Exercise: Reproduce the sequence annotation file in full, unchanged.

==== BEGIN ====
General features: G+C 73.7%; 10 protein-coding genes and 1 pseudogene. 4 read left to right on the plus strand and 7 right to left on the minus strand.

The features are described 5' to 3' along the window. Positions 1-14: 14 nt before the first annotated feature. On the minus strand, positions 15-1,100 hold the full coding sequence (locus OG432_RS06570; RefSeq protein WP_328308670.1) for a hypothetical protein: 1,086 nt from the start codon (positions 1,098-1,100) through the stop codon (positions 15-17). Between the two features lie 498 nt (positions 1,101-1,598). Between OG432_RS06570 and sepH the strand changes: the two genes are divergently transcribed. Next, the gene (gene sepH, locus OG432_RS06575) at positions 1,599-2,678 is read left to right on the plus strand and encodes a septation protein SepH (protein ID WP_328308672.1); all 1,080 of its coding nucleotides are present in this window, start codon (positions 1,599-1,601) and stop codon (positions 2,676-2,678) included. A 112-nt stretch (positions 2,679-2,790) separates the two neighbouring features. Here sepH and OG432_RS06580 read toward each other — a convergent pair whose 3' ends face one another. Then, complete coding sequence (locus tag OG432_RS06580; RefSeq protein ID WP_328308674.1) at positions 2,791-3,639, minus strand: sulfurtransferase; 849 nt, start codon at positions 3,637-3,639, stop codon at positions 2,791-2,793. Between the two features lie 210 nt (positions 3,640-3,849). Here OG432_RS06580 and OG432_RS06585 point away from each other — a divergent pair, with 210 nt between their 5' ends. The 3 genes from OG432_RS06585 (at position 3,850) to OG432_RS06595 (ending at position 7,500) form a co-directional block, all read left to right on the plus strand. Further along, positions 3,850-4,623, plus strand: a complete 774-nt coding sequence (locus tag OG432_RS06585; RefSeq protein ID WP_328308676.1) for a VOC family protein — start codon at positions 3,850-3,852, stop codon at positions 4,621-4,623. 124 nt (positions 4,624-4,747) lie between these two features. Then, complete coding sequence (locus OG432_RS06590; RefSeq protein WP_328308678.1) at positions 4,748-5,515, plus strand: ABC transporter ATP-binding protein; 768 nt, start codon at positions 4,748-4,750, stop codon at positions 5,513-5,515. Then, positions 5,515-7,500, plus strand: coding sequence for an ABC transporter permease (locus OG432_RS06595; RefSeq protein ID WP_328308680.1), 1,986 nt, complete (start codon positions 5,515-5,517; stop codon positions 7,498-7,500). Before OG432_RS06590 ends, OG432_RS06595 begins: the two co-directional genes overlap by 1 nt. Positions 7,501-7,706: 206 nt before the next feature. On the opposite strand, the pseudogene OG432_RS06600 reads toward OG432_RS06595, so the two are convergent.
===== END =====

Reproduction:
General features: G+C 73.7%; 10 protein-coding genes and 1 pseudogene. 4 read left to right on the plus strand and 7 right to left on the minus strand.

The features are described 5' to 3' along the window. Positions 1-14: 14 nt before the first annotated feature. On the minus strand, positions 15-1,100 hold the full coding sequence (locus OG432_RS06570; RefSeq protein WP_328308670.1) for a hypothetical protein: 1,086 nt from the start codon (positions 1,098-1,100) through the stop codon (positions 15-17). Between the two features lie 498 nt (positions 1,101-1,598). Between OG432_RS06570 and sepH the strand changes: the two genes are divergently transcribed. Next, the gene (gene sepH, locus OG432_RS06575) at positions 1,599-2,678 is read left to right on the plus strand and encodes a septation protein SepH (protein ID WP_328308672.1); all 1,080 of its coding nucleotides are present in this window, start codon (positions 1,599-1,601) and stop codon (positions 2,676-2,678) included. A 112-nt stretch (positions 2,679-2,790) separates the two neighbouring features. Here sepH and OG432_RS06580 read toward each other — a convergent pair whose 3' ends face one another. Then, complete coding sequence (locus tag OG432_RS06580; RefSeq protein ID WP_328308674.1) at positions 2,791-3,639, minus strand: sulfurtransferase; 849 nt, start codon at positions 3,637-3,639, stop codon at positions 2,791-2,793. Between the two features lie 210 nt (positions 3,640-3,849). Here OG432_RS06580 and OG432_RS06585 point away from each other — a divergent pair, with 210 nt between their 5' ends. The 3 genes from OG432_RS06585 (at position 3,850) to OG432_RS06595 (ending at position 7,500) form a co-directional block, all read left to right on the plus strand. Further along, positions 3,850-4,623, plus strand: a complete 774-nt coding sequence (locus tag OG432_RS06585; RefSeq protein ID WP_328308676.1) for a VOC family protein — start codon at positions 3,850-3,852, stop codon at positions 4,621-4,623. 124 nt (positions 4,624-4,747) lie between these two features. Then, complete coding sequence (locus OG432_RS06590; RefSeq protein WP_328308678.1) at positions 4,748-5,515, plus strand: ABC transporter ATP-binding protein; 768 nt, start codon at positions 4,748-4,750, stop codon at positions 5,513-5,515. Then, positions 5,515-7,500, plus strand: coding sequence for an ABC transporter permease (locus OG432_RS06595; RefSeq protein ID WP_328308680.1), 1,986 nt, complete (start codon positions 5,515-5,517; stop codon positions 7,498-7,500). Before OG432_RS06590 ends, OG432_RS06595 begins: the two co-directional genes overlap by 1 nt. Positions 7,501-7,706: 206 nt before the next feature. On the opposite strand, the pseudogene OG432_RS06600 reads toward OG432_RS06595, so the two are convergent.